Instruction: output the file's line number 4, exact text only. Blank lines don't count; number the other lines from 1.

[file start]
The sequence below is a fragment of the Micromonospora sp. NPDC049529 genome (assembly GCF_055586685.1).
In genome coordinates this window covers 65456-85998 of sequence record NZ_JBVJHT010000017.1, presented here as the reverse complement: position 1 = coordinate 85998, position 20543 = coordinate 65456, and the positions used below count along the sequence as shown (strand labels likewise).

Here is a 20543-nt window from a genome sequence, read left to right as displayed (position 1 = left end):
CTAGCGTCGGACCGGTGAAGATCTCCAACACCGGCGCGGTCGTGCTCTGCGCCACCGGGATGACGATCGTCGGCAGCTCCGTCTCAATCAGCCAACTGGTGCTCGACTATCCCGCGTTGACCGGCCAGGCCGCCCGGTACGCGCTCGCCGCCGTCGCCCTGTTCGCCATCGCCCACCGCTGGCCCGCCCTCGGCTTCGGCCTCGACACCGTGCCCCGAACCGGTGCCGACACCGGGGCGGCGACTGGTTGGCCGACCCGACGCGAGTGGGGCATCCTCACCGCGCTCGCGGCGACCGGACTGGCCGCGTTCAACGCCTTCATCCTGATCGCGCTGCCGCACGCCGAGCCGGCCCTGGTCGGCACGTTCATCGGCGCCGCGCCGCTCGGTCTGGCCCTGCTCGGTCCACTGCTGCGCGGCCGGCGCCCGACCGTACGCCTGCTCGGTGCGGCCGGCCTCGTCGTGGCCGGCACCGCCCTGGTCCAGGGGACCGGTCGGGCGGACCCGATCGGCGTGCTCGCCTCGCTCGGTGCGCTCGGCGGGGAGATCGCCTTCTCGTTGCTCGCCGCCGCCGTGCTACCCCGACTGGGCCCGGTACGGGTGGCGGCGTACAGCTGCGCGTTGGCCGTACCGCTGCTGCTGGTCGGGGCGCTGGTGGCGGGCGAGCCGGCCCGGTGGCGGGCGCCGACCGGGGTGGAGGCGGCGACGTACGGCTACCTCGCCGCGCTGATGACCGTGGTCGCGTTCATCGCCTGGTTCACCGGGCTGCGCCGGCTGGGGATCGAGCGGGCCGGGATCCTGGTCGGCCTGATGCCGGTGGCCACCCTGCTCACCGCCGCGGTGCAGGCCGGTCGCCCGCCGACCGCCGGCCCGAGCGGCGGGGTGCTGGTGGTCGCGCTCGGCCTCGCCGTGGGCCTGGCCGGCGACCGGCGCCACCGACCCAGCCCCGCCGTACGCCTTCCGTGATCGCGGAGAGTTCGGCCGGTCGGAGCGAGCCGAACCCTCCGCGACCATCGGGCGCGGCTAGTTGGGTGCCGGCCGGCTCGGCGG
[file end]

CTAGCGTCGGACCGGTGAAGATCTCCAACACCGGCGCGGTCGTGCTCTGCGCCACCGGGATGACGATCGTCGGCAGCTCCGTCTCAATCAGCCAACTGGTGCTCGACTATCCCGCGTTGACCGGCCAGGCCGCCCGGTACGCGCTCGCCGCCGTCGCCCTGTTCGCCATCGCCCACCGCTGGCCCGCCCTCGGCTTCGGCCTCGACACCGTGCCCCGAACCGGTGCCGACACCGGGGCGGCGACTGGTTGGCCGACCCGACGCGAGTGGGGCATCCTCACCGCGCTCGCGGCGACCGGACTGGCCGCGTTCAACGCCTTCATCCTGATCGCGCTGCCGCACGCCGAGCCGGCCCTGGTCGGCACGTTCATCGGCGCCGCGCCGCTCGGTCTGGCCCTGCTCGGTCCACTGCTGCGCGGCCGGCGCCCGACCGTACGCCTGCTCGGTGCGGCCGGCCTCGTCGTGGCCGGCACCGCCCTGGTCCAGGGGACCGGTCGGGCGGACCCGATCGGCGTGCTCGCCTCGCTCGGTGCGCTCGGCGGGGAGATCGCCTTCTCGTTGCTCGCCGCCGCCGTGCTACCCCGACTGGGCCCGGTACGGGTGGCGGCGTACAGCTGCGCGTTGGCCGTACCGCTGCTGCTGGTCGGGGCGCTGGTGGCGGGCGAGCCGGCCCGGTGGCGGGCGCCGACCGGGGTGGAGGCGGCGACGTACGGCTACCTCGCCGCGCTGATGACCGTGGTCGCGTTCATCGCCTGGTTCACCGGGCTGCGCCGGCTGGGGATCGAGCGGGCCGGGATCCTGGTCGGCCTGATGCCGGTGGCCACCCTGCTCACCGCCGCGGTGCAGGCCGGTCGCCCGCCGACCGCCGGCCCGAGCGGCGGGGTGCTGGTGGTCGCGCTCGGCCTCGCCGTGGGCCTGGCCGGCGACCGGCGCCACCGACCCAGCCCCGCCGTACGCCTTCCGTGATCGCGGAGAGTTCGGCCGGTCGGAGCGAGCCGAACCCTCCGCGACCATCGGGCGCGGCTAGTTGGGTGCCGGCCGGCTCGGCGG